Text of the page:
There are risk factors associated with every disease, and Crohn’s is no exception. You can’t change the genetic hand that nature deals you, or your family history. Recognizing you are at greater risk for developing Crohn’s (or any disease) is invaluable. Armed with knowledge, you will be sensitive to changes in your body and diligent about quickly seeking medical care. Early detection has been shown to improve disease outcomes and survival rates.

Who’s at Risk?
There is a strong hereditary component to Crohn’s. Although we do not yet have all the pieces of the puzzle, scientists have identified specific genes linked to the disease. Each associated gene increases your susceptibility to Crohn’s by a little bit. There is good news, however. As researchers uncover genes implicated in Crohn’s, they can develop highly targeted and effective drug therapies.

A family history of Crohn’s increases your risk for developing the disease. If one parent has Crohn’s, your lifetime risk of developing some form of Inflammatory Bowel Disease is 10 percent. If both of your parents have Crohn’s disease, your lifetime risk increases to 35 percent.

Although Crohn’s is an equal-opportunity disease, Caucasians are more likely to develop it, and Jewish people of European decent are four to five times more likely than others to have Crohn’s. Your risk for Crohn’s also increases with age.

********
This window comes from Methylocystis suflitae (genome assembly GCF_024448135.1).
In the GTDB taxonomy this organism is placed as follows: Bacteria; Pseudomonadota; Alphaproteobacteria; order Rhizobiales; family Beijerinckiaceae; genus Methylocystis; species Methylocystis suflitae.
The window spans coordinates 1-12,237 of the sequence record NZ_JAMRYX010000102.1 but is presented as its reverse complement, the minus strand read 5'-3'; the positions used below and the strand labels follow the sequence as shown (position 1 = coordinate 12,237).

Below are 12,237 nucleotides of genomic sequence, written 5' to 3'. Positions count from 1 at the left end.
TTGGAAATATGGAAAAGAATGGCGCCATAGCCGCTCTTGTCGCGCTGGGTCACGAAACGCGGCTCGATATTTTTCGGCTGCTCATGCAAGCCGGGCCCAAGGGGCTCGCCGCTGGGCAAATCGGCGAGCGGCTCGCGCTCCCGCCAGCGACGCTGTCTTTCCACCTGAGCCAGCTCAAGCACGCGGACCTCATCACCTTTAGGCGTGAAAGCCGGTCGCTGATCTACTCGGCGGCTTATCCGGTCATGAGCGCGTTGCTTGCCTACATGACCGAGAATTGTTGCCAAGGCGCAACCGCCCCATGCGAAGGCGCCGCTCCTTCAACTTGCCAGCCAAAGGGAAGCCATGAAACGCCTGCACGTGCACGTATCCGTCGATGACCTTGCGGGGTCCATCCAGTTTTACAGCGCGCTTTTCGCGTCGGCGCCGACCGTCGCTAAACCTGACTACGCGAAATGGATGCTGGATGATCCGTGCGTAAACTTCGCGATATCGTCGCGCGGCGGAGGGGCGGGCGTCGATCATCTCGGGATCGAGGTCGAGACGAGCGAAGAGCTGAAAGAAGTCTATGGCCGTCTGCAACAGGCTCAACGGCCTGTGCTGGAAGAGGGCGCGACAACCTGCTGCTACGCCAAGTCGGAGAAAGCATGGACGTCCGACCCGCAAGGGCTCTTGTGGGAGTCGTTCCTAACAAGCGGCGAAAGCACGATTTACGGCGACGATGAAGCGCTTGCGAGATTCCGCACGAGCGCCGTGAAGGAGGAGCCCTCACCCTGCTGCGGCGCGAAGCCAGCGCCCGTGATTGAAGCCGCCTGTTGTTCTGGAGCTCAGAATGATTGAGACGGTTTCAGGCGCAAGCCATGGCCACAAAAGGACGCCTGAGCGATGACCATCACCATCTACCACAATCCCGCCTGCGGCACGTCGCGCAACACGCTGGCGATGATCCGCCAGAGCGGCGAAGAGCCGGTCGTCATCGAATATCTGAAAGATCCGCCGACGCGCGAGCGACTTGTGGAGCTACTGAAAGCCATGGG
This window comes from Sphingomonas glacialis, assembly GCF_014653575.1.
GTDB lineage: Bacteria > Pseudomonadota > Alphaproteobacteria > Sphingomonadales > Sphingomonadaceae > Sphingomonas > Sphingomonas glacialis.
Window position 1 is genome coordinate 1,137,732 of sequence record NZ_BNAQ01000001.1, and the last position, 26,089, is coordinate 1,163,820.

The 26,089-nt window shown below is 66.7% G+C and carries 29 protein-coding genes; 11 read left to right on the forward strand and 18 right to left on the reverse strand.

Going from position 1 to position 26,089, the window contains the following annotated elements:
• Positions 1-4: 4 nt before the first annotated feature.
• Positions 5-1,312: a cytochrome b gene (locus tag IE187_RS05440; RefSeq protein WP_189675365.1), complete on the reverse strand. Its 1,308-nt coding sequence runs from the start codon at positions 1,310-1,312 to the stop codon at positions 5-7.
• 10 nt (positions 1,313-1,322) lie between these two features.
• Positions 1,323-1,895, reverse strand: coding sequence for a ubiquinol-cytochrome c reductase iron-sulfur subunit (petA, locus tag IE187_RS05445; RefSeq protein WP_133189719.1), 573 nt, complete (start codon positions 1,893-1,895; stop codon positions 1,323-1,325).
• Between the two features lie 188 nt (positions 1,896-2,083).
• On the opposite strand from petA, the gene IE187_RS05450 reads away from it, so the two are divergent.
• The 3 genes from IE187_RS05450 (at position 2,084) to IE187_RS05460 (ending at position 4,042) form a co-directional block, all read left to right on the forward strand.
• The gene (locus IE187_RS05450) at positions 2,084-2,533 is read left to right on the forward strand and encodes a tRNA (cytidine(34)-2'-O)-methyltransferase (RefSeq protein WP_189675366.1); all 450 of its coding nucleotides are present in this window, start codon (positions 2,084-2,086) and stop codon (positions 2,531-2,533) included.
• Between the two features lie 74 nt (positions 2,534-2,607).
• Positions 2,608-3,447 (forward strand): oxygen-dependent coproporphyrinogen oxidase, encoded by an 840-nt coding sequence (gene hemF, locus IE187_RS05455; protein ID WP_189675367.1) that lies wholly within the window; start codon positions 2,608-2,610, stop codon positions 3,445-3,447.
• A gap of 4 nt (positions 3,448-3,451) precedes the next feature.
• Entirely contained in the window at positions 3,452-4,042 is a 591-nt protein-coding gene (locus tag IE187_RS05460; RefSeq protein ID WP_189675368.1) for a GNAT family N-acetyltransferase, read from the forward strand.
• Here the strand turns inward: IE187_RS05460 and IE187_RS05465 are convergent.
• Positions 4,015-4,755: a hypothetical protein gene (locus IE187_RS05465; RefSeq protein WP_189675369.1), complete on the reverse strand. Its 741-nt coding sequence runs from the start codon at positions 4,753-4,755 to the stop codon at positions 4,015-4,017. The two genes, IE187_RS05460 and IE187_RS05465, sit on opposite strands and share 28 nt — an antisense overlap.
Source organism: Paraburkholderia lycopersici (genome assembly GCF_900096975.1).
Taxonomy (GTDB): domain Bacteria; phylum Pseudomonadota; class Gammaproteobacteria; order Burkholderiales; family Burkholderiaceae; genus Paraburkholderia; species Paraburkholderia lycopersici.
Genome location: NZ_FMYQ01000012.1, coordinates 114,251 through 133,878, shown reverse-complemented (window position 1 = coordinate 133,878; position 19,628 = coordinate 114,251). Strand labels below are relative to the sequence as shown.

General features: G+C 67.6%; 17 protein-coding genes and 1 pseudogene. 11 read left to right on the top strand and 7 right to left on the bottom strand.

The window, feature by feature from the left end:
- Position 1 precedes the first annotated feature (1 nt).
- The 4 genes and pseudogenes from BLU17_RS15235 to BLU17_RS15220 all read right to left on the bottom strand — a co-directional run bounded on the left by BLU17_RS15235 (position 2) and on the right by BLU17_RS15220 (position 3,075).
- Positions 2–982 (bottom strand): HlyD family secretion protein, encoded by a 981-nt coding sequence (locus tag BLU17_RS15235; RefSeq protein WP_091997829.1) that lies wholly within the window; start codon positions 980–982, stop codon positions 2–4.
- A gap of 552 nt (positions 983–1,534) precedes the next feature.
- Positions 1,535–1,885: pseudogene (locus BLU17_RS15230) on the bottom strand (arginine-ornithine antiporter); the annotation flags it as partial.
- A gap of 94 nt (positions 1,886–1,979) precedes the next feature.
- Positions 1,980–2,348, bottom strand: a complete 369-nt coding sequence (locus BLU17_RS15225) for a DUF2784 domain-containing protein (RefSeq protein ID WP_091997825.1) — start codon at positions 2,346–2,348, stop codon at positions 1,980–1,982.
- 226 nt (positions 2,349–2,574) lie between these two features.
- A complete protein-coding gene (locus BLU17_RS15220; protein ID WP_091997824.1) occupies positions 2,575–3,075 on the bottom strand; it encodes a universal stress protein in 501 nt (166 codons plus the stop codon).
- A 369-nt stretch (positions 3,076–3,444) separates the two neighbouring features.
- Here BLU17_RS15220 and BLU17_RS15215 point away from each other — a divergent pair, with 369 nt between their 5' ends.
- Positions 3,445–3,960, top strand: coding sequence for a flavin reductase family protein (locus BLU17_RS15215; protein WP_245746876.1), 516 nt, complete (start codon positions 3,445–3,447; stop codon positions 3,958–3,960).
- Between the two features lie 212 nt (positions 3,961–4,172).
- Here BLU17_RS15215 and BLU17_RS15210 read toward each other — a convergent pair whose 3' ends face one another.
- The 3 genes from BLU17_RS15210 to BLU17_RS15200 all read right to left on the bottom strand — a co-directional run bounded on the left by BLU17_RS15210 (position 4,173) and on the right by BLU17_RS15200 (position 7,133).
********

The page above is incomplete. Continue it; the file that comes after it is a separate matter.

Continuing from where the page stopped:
Environmental factors also play a role. The single most important thing you can do to lower your risk is not to smoke. Smokers are much more likely to develop Crohn’s, and the disease tends to be more aggressive in smokers than non-smokers.

Living in industrial and urban locations may up your risk as well. Medical experts suspect that lifestyle choices, such as a diet high in fat or processed foods, are also factors.

What Should You Do?
Share your family history with your physician. If you experience any symptoms that are commonly associated with Crohn’s, or have unusual gastrointestinal problems, see your doctor right away. The symptoms of different colon and rectal diseases are similar. The key to effective treatment is early, and accurate, diagnosis. Don’t put off seeking medical help because you are uncomfortable or embarrassed.

If you are diagnosed with Crohn’s, seek treatment from a physician who is an expert in gastrointestinal disease. Research shows that patients have better outcomes when treated by specialists.

Other Risks
Having Crohn’s puts you at higher risk for other health complications. The longer you have Crohn’s, and the more your colon is diseased, the greater your risk for colorectal cancer. Be sure you are screened frequently for colon and rectal cancer.

People with Crohn’s are also 30 to 60 percent more likely to have low bone density, which may result in osteoporosis (brittle bones). Corticosteroid therapy may contribute to low bone density. Your risk depends on the dose and how long you take these powerful drugs. If you have Crohn’s, talk to your doctor about safe, effective ways to manage your condition.